This changed in recent years as our small family scattered around the U. S. and we had more freedom to travel unencumbered by work schedules. In 2009, we spent the Thanksgiving holiday in State College, Pennsylvania where the recently married Eldest daughter and the Son-in-Law made their new home. At the time, they lived in the country in a comfortable converted shop or granary (depending who you ask!). On the same property, the absentee landlord maintained a relatively new two-story house where all the guests stayed. We had a grand time, cooking, eating, and playing games. We also took in some of the local sites such as the Penn State football stadium with a statue of Joe Paterno at the entrance (since removed). We went for walks in the lush, beautiful countryside, enjoyed each other’s company, and even went of a cave tour. A time to remember.
The next year we were on the road again, this time to North Carolina’s Blue Ridge Mountains to spent Thanksgiving at the Son-in-Law’s aunt and uncle’s country house. Like the year before, we had a feast that couldn’t be beat, all while enjoying each other’s company. There was one person missing from our day of giving thanks, my Son-In-Law’s brother was killed in an accident just before Christmas the year before. We missed his big smile and good humor.
On a couple of occasions, I skipped out on washing dishes to take photos of the beautiful countryside near our lodgings. The road followed a small river carved through the rocky hills.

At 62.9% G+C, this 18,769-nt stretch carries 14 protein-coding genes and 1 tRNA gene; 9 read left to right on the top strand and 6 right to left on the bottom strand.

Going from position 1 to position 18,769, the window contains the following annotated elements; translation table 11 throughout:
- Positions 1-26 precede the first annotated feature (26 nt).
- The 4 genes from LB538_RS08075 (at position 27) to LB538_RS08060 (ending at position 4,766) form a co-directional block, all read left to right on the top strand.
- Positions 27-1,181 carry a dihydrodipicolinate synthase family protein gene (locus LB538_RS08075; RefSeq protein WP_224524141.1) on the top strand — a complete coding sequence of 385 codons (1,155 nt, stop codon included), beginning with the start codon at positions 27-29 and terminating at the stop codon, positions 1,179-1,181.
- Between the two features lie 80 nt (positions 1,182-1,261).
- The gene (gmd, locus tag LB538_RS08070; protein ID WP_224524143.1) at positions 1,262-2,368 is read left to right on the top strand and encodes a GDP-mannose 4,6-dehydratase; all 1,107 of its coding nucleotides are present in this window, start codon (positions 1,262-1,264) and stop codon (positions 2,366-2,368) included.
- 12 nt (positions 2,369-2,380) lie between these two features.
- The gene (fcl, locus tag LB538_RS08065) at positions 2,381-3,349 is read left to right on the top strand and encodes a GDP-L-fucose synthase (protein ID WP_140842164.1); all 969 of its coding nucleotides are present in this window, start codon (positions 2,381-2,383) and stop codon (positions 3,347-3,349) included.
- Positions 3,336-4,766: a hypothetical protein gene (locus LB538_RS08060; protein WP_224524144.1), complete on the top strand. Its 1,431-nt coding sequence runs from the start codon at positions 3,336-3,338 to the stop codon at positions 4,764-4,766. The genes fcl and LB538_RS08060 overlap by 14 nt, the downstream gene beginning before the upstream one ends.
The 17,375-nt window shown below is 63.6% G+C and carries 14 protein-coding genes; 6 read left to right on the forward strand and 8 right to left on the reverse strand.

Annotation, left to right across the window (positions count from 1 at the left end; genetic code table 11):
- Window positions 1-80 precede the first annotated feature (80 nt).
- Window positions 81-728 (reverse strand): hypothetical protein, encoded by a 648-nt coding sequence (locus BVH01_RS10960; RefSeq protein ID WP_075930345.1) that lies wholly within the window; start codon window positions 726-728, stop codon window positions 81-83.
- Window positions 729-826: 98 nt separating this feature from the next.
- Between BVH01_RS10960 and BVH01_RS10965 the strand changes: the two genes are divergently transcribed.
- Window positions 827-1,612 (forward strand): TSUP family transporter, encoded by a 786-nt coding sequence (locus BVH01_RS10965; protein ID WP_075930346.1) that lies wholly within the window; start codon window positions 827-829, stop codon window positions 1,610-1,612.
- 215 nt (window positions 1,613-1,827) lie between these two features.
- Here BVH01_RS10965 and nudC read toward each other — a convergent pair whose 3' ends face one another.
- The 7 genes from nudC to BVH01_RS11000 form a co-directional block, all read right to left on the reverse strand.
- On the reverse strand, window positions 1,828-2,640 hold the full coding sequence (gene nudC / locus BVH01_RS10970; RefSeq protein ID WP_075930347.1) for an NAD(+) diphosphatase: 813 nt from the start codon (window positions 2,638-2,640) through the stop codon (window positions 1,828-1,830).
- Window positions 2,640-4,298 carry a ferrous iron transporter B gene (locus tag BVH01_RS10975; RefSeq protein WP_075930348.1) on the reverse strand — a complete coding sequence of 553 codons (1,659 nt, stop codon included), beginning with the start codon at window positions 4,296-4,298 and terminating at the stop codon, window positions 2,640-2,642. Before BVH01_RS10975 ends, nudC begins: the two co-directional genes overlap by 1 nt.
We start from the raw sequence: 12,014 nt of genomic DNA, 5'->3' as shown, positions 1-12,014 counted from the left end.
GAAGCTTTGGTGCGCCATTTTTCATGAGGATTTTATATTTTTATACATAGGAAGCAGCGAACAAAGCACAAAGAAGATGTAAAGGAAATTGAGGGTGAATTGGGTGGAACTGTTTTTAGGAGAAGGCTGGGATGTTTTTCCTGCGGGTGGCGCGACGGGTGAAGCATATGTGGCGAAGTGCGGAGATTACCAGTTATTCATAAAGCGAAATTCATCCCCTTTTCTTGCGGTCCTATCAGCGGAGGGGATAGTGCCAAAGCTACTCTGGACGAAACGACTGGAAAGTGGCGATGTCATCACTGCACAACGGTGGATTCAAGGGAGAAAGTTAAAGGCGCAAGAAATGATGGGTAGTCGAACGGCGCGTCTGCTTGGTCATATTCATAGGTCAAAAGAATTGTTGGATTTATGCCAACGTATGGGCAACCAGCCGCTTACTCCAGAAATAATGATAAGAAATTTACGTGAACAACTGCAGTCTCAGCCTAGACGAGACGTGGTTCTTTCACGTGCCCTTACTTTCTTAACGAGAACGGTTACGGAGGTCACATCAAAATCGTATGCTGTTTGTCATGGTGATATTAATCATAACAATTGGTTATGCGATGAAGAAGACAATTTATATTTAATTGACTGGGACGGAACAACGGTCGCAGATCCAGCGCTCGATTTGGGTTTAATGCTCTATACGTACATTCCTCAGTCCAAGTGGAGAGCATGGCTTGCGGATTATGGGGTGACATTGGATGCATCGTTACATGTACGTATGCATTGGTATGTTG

One afternoon, our host took us to the nearby Blue Ridge Parkway that runs along the spine of the Blue Ridge Mountains that are part of the Appalachian Mountain Range. The 469-mile parkway connects two of the busiest national parks in the National Park system, Shenandoah in Virginia and Great Smoky Mountains in North Carolina. While the photo below doesn’t do the scenery justice, we were in awe of majestic views along the parkway.
Skipping ahead to 2015, my Traveling Partner and I spent the holiday with The Youngest in Minneapolis. At the time, she lived in a tiny apartment with a small kitchen but we managed to make a traditional Thanksgiving Day dinner. For entertainment, I forced my companions to listen to Arlo Guthrie’s famous Thanksgiving eighteen and half minute blues/talk song, “Alice’s Restaurant Massacree.” Click here to listen to the original recording. I’ve been a fan for years and have attended his performances every time he showed up in Madison, every couple of years or so. About a month ago, Arlo announced that due to health issues he was giving up touring. This Thanksgiving, I’ll listen to Alice’s Restaurant again and maybe even see if the film version is on Netflix.
Thanksgiving 2016 found us out west in Fernley, Nevada where we shared the holiday with my Traveling Partner’s sister and family. We a fun time with the kids and enjoying the views along the Carson River.